During the early 1970s, growth in Brazil and Mexico improved the company's bottom line. The Schmidheiny brothers convinced shareholders that the company should consolidate holdings and merge with Schweizerischen Cement-Industrie-Gesellschaft. The combined company had annual revenue of 800 million Swiss francs and established Holderbank as one of the industry's largest companies worldwide. The oil crisis of 1973 hit the industry hard as construction demand dried up in much of the world. Strong markets in Lebanon and South Africa allowed Holderbank to weather the storm. By 1976, revenue and profits had returned to pre-crisis levels.[11]

In the late 1970s and early 1980s, Holderbank continued its expansion in Latin America and expanded into Asia and Spain for the first time. Thomas Schmidheiny took over leadership, overseeing the company as in expanded into Eastern Europe and experienced a boom in Spanish construction preceding the 1992 Summer Olympics. By 1986, Holderbank was the world's largest cement manufacturer. In the 1990s, the company consolidated its European holdings as the American market drove growth. Expansion into Eastern Europe and Russia continued.[11]

In 2001, the company changed its name from "Holderbank Financière Glaris" to Holcim (short for Holderbank ciment).[10] Asia drove growth in the 2000s, as the company saw more than 50% of its business come from emerging markets.[11] In 2005, Holcim purchased Aggregate Industries for US$4.1 billion, entering the United Kingdom for the first time.[2] That year, the company also expanded into India by acquiring a stakes in The Associated Cement Companies (ACC) and Ambuja Cement Eastern. In 2008, Holcim became the largest shareholder of China's Huaxin Cement with a 40% stake. In 2009, they acquired Cemex Australia.[11]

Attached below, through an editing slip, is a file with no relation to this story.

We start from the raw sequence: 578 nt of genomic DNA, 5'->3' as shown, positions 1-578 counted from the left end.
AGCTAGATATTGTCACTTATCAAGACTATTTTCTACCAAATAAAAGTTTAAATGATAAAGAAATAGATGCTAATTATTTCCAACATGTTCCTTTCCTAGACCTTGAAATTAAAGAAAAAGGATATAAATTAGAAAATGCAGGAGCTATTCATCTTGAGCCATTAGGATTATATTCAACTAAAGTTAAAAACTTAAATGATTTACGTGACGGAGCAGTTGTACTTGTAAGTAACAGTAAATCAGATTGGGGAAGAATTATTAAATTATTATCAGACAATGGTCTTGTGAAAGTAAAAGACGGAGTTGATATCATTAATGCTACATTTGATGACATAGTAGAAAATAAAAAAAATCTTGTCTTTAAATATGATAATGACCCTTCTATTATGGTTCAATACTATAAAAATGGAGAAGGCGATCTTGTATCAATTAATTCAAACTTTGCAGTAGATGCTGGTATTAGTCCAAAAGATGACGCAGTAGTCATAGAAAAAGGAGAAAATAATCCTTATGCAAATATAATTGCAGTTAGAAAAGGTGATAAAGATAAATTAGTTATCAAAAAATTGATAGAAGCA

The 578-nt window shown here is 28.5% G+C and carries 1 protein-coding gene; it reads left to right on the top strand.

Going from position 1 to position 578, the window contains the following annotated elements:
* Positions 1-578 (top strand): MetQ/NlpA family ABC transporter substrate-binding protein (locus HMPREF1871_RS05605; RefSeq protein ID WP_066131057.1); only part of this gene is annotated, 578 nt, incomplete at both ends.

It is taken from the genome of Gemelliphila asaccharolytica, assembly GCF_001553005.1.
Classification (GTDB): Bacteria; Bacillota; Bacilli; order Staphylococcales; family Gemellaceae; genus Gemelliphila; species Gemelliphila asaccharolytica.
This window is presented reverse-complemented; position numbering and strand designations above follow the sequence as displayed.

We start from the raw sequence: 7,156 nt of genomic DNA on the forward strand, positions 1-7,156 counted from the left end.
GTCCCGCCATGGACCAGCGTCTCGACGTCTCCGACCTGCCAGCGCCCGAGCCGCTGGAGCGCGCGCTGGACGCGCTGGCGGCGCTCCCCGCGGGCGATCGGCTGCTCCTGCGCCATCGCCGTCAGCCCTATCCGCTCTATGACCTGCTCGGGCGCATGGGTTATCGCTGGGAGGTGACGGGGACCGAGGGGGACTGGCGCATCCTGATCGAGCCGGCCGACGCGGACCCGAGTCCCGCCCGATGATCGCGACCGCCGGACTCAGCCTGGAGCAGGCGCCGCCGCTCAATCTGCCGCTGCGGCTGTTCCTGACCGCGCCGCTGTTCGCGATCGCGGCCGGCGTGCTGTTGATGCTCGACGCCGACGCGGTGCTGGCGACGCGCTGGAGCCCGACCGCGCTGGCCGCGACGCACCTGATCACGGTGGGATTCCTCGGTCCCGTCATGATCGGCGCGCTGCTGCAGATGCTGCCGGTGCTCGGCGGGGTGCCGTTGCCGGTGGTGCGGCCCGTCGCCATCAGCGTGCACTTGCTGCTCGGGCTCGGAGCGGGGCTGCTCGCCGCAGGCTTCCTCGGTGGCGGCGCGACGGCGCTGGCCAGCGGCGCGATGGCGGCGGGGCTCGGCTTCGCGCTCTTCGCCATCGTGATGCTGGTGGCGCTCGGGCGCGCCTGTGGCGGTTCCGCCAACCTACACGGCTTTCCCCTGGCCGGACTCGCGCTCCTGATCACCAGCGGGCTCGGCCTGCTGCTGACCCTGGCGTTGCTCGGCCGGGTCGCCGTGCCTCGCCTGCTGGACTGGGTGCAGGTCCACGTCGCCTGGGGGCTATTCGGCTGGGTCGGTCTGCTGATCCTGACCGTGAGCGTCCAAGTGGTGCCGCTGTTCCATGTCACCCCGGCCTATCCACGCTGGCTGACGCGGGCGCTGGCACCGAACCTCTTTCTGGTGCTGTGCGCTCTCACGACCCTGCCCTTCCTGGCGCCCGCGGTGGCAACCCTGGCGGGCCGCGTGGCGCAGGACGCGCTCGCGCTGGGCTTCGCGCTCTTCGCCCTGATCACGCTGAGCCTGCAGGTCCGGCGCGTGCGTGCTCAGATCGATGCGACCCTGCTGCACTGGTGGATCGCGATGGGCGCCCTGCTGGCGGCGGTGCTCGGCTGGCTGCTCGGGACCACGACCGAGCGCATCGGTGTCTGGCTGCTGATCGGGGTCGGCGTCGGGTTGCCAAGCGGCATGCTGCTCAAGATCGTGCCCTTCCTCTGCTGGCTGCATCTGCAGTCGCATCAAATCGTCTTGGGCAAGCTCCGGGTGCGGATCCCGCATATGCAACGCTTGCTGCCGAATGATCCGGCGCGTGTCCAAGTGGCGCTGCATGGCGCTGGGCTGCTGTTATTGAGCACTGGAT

In February 2012, Bernard Fontana became the first CEO of Holcim that was not part of the founding families.[2]

Merger with Lafarge[edit]

On 7 April 2014, Holcim and Lafarge announced they had agreed to terms on a "merger of equals" valued at nearly $60 billion. The merger entails 10 Lafarge shares being converted into 9 Holcim shares. Holders of 86% of Lafarge shares accepted this offer in June 2015, according to Holcim, meaning that the merger would proceed.[12] The new company would be based in Switzerland and have a manufacturing capacity of 427 million tons a year, which would vastly exceed the 227 million ton capacity of current industry leader Anhui Conch.[7] Lafarge Chief Executive Officer Bruno Lafont will lead the new company, while Holcim's Wolfgang Reitzle will be chairman.[2] Executives from both companies said the deal will save the new company 1.4 billion euros (US$1.9 billion) annually and create "the most advanced group in the building materials industry."[7]

Analysts said the deal could lead to further mergers within the industry and give competitors a chance to pick up assets at a bargain price.[2]

Notes and references[edit]

  1. ^ a b c d e "Annual Report 2010" (PDF). Holcim. Archived from the original (PDF) on 24 September 2015. Retrieved 31 March 2011.
  2. ^ a b c d e f Patrick Winters; Francois de Beaupuy (7 April 2014). "Holcim to Merge With Lafarge to Form Biggest Cement Maker". Bloomberg. Retrieved 9 April 2014.
  3. ^ a b c "Holcim Ltd. Company Profile". Yahoo. Retrieved 10 March 2014.
  4. ^ a b "Holcim Ltd-reg (HOLN:SIX Swiss Ex)". Business Week. Archived from the original on 11 April 2014. Retrieved 10 April 2014.
  5. ^ Fitch Ratings (9 April 2014). "Fitch Affirms Holcim Ltd at 'BBB'; Outlook Stable". Reuters. Retrieved 10 April 2014.
  6. ^ ICR Research (24 October 2011). "Corporate profile – Holcim". Cemnet. Retrieved 10 April 2014.
  7. ^ a b c David Jolly (7 April 2014). "Antitrust Hurdles Loom Large for Giant Cement Merger". New York Times. Retrieved 9 April 2014.
  8. ^ "Holcim Relies on the Mercedes-Benz eActros 600". Bulk & Tipper. 29 January 2024. Retrieved 14 February 2024.
  9. ^ "Holcim Intends to List North American Business in the US". 28 January 2024. Retrieved 28 January 2024.
  10. ^ a b c d "About us: History". Holcim. Retrieved 10 April 2014.
  11. ^ a b c d e f g h i "Holcim history 1912-2012". Holcim. Archived from the original on 13 April 2014. Retrieved 10 April 2014.
  12. ^ "Lafarge S.A.: Public Exchange Offer Completed Successfully". Bloomberg.